Bags that recover traditions, such as the art of crocheting, updating it and materializing it in colorful, versatile and trendy accessories; attractive enough to raise awareness of shopping local produced well-made fashion.
And finally by using a mix and match concept that gives a single bag, many different looks and characteristics, versatility that translates into a better and greater use of the garment.

What inspired you to start a sustainable accessories brand focusing on handwoven bags?
Both my inspiration and drive has been my eldest daughter, who is starting her career as a fashion stylist… perhaps wanting to give her an example that the sometimes cold or empty world of fashion MUST have content, time, depth, meaning beyond merely aesthetic or profit.

We’re inspired by the social responsibility you take on with MANUKAKTURA. Tell us more about the people behind the brand. So each bag is crocheted with love and by hand by an artist, women, someone’s mother! How did all this come along?

Every single one of the people involved with MANUFAKTURA; our raw material suppliers, our team of weavers, seamstresses of our scarves and our packaging, to the company who does the shipping logistics; we are all women, all mothers, hard workers and suppliers.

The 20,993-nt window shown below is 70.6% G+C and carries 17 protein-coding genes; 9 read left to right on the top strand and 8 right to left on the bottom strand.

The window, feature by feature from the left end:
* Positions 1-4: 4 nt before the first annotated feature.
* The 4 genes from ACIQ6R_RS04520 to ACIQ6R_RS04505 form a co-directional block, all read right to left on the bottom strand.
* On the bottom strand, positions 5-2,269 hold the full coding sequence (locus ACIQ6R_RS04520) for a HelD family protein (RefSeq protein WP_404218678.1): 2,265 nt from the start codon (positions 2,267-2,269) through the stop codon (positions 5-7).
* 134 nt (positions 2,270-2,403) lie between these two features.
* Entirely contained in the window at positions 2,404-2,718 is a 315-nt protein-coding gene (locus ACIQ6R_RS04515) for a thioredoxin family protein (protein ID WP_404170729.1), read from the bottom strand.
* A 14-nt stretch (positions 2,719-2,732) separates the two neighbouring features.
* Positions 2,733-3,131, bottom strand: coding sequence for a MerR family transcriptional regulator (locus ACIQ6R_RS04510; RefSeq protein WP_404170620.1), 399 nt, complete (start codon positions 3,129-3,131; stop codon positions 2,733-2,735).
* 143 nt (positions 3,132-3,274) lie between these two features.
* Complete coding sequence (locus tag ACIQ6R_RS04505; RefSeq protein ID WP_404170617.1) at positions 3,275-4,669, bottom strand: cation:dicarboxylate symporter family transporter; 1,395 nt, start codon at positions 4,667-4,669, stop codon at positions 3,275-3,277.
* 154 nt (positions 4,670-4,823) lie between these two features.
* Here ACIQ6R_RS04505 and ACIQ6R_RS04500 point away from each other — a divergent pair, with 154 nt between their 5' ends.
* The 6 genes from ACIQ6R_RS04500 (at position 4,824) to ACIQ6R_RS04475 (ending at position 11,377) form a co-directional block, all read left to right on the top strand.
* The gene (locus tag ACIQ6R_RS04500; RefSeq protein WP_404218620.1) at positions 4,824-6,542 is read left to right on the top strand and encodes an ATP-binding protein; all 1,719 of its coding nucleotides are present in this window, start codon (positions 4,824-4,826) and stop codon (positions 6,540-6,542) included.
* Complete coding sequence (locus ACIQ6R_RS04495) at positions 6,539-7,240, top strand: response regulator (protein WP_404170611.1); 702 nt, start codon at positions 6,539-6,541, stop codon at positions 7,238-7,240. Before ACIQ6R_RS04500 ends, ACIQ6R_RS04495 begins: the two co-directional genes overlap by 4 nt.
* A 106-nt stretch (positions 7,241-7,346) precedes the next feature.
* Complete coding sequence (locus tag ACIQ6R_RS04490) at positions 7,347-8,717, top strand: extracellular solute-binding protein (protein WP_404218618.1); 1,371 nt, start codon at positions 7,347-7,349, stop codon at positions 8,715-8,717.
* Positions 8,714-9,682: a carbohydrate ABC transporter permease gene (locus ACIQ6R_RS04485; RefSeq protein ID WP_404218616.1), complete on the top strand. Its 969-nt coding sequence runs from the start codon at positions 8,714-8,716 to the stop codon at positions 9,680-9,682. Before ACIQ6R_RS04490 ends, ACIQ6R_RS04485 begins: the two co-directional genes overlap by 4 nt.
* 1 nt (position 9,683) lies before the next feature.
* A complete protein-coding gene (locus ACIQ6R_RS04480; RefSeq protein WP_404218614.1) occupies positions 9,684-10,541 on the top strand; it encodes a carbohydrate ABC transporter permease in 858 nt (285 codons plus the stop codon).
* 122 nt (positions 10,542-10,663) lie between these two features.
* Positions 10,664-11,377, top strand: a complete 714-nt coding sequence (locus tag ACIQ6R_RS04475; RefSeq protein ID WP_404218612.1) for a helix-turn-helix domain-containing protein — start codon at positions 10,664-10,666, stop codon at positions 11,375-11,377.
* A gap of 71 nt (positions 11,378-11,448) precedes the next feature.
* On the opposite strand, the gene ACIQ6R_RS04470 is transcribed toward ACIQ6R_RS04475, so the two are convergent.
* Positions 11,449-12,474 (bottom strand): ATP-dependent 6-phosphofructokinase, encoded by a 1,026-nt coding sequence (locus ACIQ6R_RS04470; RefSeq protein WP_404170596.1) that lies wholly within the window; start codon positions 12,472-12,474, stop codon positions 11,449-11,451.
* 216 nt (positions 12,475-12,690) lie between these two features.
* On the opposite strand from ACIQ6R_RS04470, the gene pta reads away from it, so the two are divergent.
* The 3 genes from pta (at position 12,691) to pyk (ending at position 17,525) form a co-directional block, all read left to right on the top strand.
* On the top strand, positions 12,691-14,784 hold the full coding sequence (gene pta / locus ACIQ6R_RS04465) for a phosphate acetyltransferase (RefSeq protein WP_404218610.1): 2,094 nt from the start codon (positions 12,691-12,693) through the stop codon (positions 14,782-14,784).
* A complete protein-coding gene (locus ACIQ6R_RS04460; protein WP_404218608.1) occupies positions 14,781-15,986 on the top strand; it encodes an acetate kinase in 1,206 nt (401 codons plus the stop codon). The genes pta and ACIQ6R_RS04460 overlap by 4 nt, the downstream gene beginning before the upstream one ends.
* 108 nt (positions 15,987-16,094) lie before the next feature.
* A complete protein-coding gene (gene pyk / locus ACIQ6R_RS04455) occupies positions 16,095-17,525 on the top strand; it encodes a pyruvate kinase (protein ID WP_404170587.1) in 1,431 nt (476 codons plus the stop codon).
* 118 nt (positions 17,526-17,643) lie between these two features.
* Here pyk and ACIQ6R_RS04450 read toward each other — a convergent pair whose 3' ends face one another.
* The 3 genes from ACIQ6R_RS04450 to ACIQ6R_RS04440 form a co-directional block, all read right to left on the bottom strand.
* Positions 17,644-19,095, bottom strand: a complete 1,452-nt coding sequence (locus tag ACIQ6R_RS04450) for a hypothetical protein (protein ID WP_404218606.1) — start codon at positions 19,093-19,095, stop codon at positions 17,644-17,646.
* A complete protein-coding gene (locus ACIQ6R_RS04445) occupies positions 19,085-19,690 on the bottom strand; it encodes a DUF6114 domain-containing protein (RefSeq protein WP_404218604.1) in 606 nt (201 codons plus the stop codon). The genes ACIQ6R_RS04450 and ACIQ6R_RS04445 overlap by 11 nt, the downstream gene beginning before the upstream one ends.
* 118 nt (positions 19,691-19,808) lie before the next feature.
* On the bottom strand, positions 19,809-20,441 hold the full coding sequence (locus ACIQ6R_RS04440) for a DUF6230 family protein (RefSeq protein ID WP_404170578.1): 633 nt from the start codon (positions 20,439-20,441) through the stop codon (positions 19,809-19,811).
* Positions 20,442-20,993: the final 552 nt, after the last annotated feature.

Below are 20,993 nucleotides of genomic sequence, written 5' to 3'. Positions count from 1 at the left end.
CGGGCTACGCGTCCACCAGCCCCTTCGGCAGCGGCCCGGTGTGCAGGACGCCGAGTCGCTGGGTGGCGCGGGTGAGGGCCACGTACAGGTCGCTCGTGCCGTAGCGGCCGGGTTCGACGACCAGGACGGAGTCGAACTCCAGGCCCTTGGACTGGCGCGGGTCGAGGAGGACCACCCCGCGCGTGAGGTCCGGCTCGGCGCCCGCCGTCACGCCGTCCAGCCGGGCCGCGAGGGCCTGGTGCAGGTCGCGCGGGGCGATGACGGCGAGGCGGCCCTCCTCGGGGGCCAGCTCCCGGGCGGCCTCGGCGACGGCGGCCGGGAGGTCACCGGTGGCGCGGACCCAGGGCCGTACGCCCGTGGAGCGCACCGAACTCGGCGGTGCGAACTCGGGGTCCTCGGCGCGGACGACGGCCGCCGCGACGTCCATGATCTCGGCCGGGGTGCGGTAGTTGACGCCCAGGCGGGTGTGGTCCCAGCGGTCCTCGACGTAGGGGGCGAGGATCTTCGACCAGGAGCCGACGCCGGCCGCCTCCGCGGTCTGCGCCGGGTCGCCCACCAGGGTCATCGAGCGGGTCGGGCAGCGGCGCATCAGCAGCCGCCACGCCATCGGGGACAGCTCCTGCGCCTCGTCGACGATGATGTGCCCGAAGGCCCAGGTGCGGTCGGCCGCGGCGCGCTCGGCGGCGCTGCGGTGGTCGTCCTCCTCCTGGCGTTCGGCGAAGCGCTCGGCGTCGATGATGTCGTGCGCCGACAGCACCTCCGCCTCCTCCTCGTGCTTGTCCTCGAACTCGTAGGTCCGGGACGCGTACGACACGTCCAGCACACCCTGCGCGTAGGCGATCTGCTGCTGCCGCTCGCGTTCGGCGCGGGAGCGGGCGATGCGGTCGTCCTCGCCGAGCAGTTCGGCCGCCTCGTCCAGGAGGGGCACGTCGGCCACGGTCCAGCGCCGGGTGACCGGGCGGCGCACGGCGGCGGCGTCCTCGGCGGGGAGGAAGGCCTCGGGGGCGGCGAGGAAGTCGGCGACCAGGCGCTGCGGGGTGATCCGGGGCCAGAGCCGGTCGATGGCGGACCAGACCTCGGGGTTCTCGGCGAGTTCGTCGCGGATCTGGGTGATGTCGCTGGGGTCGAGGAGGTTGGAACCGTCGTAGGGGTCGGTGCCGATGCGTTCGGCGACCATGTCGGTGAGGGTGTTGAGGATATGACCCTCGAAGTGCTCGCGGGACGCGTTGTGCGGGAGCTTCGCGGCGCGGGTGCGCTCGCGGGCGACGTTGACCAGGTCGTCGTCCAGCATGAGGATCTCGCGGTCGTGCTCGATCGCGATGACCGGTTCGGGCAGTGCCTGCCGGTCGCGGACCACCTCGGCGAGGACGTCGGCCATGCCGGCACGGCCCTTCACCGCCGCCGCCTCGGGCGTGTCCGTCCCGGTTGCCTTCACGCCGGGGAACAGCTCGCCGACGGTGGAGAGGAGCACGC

My master weaver, Ana, a fearless woman, inexhaustible; she is responsible for my addiction with crochet, she is a friend more than an employee. She controls production and inventory and coordinates the work of weavers, Mishell and Isabel.

Although a weaver myself also, lately responding growing demand, I’m more in charge of creative, media, sales, and post production areas; keeping always a new goal in mind, monthly icons that we all work non stop to achieve.


Looking back at the journey so far, is there anything you would like to tell your past self that you wish you knew back then? A tip for the entrepreneur that is still thinking if they can do this!
I want to think that a venture is an analogy of reaching a summit; the path requires preparation, learning new skills, sacrifice, constant work and perseverance. Nobody forces you to climb, your engine is yourself, and that conviction helps you overcome obstacles; Those who imitate you, if you see it with the right attitude, only force you to grow, to become stronger, to innovate and be one step ahead.

It is also having fun in the process, in my case it is a rainbow of color, getting excited with every little step we make, celebrating big every advance. Feeling and knowing that what you do makes a difference not only in your world, but in that of others who walk alongside you.

Finally, when you go up, the view, the results, the answer, becomes clearer, the clouds disperse and it is there, when you reach the top, that everything will make sense, and everything will have been worth it. This is where the next mountain awaits you, and you know that now you have the skills to continue the journey.

What part of being in the Myth community would you look forward most to?
I see it as a privilege, a synergy of common missions and objectives; cultures, projects from different corners of the world that come together to learn and grow.